Former disease colony to extend public access

Kalaupapa National Park, Hawaii.

Kalaupapa National Park, Hawaii. Image by Kristina D.C. Hoeppner / CC BY-SA 2.0

Access to Kalaupapa National Historical Park in Hawaii is limited to 100 adults per day, but this could soon change. In the 19th century, an outbreak of Hansen’s disease (also called leprosy) gripped the Hawaiian Islands, and King Kamehameha V banished those afflicted to an isolated peninsula on Molokai. Though the forced exile was lifted in 1969, many patients chose to stay, and the area was designated a National Historical Landmark in 1976. For years after the National Park Service has restricted access to the former colony in an effort to respect the area’s remaining patients, now considered residents. But in a recent proposal the park announced a plan to open access once the last residents, whose ages range from 73 to 92, pass away. The proposed changes would allow children to enter the park and would raise the 100-people-per-day limit, though access would remain limited to preserve the park. Read more:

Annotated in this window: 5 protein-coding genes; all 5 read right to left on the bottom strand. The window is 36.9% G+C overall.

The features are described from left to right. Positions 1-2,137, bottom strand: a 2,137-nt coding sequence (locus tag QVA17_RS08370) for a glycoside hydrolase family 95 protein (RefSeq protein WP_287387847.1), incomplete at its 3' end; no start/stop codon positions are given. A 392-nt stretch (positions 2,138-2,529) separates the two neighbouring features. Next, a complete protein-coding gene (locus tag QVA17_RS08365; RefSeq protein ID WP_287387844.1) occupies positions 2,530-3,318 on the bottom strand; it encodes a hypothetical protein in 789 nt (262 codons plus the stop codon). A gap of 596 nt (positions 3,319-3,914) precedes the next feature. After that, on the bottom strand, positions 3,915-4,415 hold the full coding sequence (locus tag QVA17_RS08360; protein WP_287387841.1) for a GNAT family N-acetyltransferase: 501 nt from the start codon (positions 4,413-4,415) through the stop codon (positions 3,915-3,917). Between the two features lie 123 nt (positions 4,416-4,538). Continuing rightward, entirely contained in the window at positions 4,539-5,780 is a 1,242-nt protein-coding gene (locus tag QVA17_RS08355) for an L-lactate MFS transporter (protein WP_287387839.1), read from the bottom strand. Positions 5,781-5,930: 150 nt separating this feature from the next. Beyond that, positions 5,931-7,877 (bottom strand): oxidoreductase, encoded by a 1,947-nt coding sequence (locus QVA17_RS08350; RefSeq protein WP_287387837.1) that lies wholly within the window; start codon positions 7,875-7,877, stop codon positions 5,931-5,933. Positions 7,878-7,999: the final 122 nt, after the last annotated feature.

Related content